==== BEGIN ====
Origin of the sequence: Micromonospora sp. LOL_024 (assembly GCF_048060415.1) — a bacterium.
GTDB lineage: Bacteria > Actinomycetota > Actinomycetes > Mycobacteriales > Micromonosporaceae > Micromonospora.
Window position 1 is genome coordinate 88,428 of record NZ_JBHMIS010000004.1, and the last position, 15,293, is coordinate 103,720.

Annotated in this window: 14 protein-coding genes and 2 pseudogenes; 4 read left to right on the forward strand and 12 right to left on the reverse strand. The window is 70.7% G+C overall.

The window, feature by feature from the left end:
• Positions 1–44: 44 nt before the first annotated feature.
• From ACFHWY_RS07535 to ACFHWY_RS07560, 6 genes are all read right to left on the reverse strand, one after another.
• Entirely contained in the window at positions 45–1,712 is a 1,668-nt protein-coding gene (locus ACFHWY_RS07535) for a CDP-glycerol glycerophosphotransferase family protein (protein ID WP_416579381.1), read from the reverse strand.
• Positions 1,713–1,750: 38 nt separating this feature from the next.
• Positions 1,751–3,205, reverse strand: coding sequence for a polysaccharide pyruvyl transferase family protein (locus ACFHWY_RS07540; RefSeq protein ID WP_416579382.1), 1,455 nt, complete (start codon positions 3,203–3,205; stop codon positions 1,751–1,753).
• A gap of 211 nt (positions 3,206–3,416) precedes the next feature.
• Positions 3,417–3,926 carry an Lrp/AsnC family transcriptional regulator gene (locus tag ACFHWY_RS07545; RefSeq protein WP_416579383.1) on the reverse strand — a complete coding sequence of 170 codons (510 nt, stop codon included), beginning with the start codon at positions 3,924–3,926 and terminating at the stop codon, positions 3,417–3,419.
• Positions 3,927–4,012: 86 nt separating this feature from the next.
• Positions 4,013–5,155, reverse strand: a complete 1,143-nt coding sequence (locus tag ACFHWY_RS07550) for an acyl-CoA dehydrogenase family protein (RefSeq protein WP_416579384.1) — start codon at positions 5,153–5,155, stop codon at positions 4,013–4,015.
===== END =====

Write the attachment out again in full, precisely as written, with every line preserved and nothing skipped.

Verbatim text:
Origin of the sequence: Micromonospora sp. LOL_024 (assembly GCF_048060415.1) — a bacterium.
GTDB lineage: Bacteria > Actinomycetota > Actinomycetes > Mycobacteriales > Micromonosporaceae > Micromonospora.
Window position 1 is genome coordinate 88,428 of record NZ_JBHMIS010000004.1, and the last position, 15,293, is coordinate 103,720.

Annotated in this window: 14 protein-coding genes and 2 pseudogenes; 4 read left to right on the forward strand and 12 right to left on the reverse strand. The window is 70.7% G+C overall.

The window, feature by feature from the left end:
• Positions 1–44: 44 nt before the first annotated feature.
• From ACFHWY_RS07535 to ACFHWY_RS07560, 6 genes are all read right to left on the reverse strand, one after another.
• Entirely contained in the window at positions 45–1,712 is a 1,668-nt protein-coding gene (locus ACFHWY_RS07535) for a CDP-glycerol glycerophosphotransferase family protein (protein ID WP_416579381.1), read from the reverse strand.
• Positions 1,713–1,750: 38 nt separating this feature from the next.
• Positions 1,751–3,205, reverse strand: coding sequence for a polysaccharide pyruvyl transferase family protein (locus ACFHWY_RS07540; RefSeq protein ID WP_416579382.1), 1,455 nt, complete (start codon positions 3,203–3,205; stop codon positions 1,751–1,753).
• A gap of 211 nt (positions 3,206–3,416) precedes the next feature.
• Positions 3,417–3,926 carry an Lrp/AsnC family transcriptional regulator gene (locus tag ACFHWY_RS07545; RefSeq protein WP_416579383.1) on the reverse strand — a complete coding sequence of 170 codons (510 nt, stop codon included), beginning with the start codon at positions 3,924–3,926 and terminating at the stop codon, positions 3,417–3,419.
• Positions 3,927–4,012: 86 nt separating this feature from the next.
• Positions 4,013–5,155, reverse strand: a complete 1,143-nt coding sequence (locus tag ACFHWY_RS07550) for an acyl-CoA dehydrogenase family protein (RefSeq protein WP_416579384.1) — start codon at positions 5,153–5,155, stop codon at positions 4,013–4,015.